Xinhuanet Paris, October 21st (Reporter comfort) Paris time on the 21st at 12:30 (Beijing time 18:30), the Russian "Alliance" carrier rocket carrying the first two satellites of the European Galileo global satellite navigation system, from The Kourou Space Launch Center in French Guiana was launched.

The Galileo system is a new generation of civilian global satellite navigation system led by the European Union, costing more than 3 billion euros. The system consists of two ground control centers and 30 satellites, of which 27 are working satellites and 3 are spare satellites. The satellite orbit has a height of about 24,000 kilometers and is located in three orbital planes with an inclination of 56 degrees.

After the launch, the European Space Agency plans to launch two more satellites next year and launch another 26 satellites in the next few years to complete the construction of the satellite navigation system. European Ariane will be responsible for the launch of all satellites.

At present, the navigation and positioning system used in the world is mainly the GPS system of the United States, which Europeans think is not safe. In order to establish a civil global satellite navigation system controlled by Europe, the Europeans decided to implement the Galileo plan. The construction plan of the Galileo system was first proposed in a report of the European Commission in 1999. After many arguments, it was officially launched in March 2002. The original goal of the system was built in 2008, but it was extended to 2011 due to technical issues. In early 2010, the European Commission announced once again that the Galileo system will be postponed until 2014.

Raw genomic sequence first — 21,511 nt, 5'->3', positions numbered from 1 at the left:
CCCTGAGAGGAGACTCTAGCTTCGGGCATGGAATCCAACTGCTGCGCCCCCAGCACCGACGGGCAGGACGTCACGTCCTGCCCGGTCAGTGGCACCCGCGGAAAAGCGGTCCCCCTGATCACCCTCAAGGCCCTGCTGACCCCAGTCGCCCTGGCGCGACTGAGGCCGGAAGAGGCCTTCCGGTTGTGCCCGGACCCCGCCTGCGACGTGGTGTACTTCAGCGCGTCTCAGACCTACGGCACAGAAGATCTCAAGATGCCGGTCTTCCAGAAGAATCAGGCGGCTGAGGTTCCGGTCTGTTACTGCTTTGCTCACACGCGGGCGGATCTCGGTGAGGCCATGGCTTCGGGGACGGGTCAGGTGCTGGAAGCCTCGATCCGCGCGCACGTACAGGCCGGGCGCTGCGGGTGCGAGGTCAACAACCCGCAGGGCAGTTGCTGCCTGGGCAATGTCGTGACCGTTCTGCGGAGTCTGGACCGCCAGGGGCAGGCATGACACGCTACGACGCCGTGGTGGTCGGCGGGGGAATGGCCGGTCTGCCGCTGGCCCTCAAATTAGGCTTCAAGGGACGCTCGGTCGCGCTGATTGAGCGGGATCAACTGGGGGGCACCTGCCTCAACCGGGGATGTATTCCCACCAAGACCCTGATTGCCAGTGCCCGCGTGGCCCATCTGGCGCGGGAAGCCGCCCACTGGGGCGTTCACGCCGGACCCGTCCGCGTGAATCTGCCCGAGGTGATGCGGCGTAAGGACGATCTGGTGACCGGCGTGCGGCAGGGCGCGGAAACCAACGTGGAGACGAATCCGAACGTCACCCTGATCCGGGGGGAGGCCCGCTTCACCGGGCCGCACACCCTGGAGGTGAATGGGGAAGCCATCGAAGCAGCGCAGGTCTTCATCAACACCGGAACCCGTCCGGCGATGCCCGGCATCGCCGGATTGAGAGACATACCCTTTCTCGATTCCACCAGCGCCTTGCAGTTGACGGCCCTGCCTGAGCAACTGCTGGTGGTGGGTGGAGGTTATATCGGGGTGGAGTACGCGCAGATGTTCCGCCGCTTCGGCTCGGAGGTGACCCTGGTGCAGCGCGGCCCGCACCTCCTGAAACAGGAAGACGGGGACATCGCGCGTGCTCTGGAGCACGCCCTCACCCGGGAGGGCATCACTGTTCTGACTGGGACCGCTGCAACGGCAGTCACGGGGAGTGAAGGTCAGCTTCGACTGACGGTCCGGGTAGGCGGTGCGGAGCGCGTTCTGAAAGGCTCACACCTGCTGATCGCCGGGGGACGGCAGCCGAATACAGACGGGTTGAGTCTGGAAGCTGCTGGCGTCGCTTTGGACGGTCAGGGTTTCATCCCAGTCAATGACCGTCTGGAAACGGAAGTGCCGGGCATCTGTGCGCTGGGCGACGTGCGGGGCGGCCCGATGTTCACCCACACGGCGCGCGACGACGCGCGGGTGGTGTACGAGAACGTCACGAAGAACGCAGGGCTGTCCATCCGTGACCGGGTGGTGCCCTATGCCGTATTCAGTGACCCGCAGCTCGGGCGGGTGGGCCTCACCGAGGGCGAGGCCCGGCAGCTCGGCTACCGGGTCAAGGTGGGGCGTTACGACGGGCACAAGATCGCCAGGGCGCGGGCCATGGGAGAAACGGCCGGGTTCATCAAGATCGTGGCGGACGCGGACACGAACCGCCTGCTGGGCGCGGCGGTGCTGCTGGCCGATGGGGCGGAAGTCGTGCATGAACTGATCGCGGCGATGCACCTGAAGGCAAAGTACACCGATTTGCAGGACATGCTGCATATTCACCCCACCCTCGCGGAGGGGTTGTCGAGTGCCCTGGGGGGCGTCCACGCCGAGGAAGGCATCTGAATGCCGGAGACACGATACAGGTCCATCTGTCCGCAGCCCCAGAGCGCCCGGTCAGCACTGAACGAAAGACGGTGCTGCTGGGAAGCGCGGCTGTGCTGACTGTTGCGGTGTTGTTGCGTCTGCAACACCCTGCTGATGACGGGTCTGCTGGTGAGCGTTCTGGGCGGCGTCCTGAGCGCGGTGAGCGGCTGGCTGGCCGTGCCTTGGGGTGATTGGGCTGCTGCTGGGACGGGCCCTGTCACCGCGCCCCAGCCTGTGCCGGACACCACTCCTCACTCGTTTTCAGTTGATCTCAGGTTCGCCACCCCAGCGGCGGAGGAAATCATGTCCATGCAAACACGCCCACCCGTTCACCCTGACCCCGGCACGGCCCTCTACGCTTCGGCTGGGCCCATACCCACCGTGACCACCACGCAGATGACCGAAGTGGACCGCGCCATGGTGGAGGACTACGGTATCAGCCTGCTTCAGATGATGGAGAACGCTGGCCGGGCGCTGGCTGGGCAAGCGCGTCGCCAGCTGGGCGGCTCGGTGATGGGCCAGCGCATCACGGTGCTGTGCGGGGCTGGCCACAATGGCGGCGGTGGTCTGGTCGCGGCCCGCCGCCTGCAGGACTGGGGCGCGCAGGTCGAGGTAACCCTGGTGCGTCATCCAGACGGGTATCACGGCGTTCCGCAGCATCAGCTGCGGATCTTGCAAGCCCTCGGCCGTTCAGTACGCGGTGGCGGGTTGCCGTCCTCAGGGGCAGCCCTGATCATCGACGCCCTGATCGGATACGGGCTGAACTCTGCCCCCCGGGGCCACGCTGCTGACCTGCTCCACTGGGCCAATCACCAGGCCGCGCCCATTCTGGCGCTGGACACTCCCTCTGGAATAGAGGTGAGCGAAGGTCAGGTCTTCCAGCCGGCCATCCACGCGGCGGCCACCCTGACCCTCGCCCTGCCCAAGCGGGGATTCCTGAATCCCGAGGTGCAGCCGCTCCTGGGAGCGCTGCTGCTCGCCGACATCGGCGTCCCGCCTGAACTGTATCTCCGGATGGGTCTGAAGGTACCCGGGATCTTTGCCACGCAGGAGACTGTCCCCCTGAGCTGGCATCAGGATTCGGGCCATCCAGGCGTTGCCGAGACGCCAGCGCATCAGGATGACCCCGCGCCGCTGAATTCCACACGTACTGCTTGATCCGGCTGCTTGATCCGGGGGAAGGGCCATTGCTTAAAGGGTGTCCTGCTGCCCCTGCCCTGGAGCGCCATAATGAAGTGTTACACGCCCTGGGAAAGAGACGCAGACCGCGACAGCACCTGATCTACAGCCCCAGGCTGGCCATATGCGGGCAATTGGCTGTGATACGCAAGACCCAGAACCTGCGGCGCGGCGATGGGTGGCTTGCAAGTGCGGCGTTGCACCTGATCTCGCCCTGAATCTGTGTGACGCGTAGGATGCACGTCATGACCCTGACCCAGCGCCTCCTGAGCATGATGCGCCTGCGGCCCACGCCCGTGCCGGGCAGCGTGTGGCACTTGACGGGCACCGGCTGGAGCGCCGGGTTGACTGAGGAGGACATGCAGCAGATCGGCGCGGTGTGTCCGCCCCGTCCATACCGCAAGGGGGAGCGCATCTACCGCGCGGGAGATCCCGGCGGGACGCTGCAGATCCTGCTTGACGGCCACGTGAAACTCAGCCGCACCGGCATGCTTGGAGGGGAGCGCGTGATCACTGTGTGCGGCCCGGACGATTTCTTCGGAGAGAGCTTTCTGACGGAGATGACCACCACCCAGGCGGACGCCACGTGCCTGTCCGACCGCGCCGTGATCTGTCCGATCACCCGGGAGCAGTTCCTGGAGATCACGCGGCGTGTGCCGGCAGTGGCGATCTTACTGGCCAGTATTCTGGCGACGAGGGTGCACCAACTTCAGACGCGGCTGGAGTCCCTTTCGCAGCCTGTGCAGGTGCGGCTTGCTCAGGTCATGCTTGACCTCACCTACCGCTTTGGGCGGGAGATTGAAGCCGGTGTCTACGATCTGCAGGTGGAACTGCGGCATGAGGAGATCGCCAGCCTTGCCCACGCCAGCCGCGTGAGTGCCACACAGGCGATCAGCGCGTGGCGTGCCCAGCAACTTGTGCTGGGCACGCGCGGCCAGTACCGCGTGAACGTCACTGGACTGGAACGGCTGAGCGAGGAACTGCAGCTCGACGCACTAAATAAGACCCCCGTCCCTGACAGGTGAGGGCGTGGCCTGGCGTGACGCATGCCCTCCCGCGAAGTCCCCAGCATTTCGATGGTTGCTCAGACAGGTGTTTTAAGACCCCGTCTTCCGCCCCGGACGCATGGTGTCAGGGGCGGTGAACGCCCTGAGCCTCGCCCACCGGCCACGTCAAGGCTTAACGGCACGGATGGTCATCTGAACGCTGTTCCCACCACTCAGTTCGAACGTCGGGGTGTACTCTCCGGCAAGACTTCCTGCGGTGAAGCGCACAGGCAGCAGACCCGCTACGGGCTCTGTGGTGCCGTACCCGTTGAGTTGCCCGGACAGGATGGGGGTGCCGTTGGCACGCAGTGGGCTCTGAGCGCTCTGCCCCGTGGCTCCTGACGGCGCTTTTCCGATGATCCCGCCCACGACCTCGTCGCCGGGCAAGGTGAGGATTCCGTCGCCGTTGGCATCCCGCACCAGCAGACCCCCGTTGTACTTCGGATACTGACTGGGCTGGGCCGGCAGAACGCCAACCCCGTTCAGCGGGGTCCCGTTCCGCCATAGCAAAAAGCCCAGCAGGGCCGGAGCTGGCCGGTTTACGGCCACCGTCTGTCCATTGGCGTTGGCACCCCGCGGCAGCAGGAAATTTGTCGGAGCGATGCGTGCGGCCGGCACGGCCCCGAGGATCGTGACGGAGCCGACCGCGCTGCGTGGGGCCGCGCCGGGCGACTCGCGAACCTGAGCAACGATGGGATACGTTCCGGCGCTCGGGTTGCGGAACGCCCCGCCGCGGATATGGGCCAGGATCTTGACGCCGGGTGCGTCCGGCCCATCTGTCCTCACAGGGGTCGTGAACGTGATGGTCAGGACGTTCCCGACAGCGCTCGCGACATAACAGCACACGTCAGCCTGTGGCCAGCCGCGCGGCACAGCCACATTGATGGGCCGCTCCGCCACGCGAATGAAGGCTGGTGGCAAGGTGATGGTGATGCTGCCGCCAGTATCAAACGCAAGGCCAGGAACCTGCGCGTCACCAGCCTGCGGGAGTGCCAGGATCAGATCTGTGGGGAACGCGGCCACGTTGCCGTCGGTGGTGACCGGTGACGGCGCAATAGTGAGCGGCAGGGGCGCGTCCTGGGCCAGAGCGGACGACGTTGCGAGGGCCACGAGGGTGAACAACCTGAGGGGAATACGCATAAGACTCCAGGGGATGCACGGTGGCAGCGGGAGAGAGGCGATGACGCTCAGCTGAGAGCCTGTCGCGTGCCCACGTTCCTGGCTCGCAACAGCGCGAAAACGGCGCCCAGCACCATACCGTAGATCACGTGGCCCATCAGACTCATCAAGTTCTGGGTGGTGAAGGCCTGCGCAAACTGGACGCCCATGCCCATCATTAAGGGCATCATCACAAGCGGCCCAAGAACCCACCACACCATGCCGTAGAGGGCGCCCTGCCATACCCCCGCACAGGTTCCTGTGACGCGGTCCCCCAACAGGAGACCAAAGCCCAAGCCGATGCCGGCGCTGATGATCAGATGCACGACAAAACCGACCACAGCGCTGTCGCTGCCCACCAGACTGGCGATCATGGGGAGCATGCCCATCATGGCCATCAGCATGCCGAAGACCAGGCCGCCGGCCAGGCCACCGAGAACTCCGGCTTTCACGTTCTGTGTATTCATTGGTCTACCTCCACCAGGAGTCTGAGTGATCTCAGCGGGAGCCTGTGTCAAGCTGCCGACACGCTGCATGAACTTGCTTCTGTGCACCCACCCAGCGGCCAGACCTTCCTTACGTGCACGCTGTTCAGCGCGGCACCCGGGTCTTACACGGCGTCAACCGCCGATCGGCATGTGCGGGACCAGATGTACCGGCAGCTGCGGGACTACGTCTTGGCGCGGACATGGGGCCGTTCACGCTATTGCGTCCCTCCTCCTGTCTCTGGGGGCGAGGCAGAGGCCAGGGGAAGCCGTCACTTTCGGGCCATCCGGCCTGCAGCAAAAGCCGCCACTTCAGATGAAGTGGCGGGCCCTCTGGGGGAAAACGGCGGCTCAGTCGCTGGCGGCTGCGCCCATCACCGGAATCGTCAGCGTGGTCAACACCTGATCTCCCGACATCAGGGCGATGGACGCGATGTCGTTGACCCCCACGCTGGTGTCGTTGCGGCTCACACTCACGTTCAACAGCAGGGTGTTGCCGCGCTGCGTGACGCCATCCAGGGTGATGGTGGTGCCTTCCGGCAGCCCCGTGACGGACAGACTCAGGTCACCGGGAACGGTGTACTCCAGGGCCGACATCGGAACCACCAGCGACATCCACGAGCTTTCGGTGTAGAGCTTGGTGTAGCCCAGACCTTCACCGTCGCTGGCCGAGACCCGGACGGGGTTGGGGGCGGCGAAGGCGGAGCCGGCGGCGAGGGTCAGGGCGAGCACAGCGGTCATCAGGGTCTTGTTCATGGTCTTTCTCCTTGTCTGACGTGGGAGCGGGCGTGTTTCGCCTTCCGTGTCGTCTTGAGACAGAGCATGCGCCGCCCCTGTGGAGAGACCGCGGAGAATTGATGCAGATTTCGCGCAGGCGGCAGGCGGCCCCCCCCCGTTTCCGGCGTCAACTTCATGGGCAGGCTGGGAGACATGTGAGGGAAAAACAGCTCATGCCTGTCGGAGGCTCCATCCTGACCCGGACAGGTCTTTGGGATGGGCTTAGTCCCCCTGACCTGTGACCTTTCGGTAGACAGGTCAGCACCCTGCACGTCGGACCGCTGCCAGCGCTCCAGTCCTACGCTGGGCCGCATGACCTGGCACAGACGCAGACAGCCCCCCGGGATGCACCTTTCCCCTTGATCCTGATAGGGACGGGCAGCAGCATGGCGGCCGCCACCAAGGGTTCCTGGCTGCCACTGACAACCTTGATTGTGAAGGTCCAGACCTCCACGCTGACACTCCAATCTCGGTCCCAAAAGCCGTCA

Compared with the US GPS system, the Galileo system is more advanced and more reliable. Satellite signals provided by US GPS to other countries can only find objects that are about 10 meters long on the ground, while Galileo's satellites can find targets that are 1 meter long. A military expert vividly said that the GPS system can only find the street, while Galileo can find the home.

The Galileo plan is of key importance to the European Union. It will not only make people's lives more convenient, but will also bring considerable economic benefits to the EU's industry and commerce. More importantly, the EU will have its own global satellite navigation system, which will help break the monopoly of the US GPS navigation system, thereby gaining a favorable position in the global high-tech competition wave and creating conditions for the future construction of European independent defense.

As an EU-led project, Galileo did not exclude foreign participation. China, South Korea, Japan, Argentina, Australia, Russia and other countries are also participating in the program and providing financial and technical support. After the completion of the Galileo satellite navigation system, it will form the world's four satellite navigation systems together with the US GPS, the Russian "Glonas" and the China Beidou satellite navigation system to provide users with more efficient and accurate services.

On March 30, 2015, Europe launched two Galileo navigation satellites to counter GPS.

Galileo Satellite Navigation System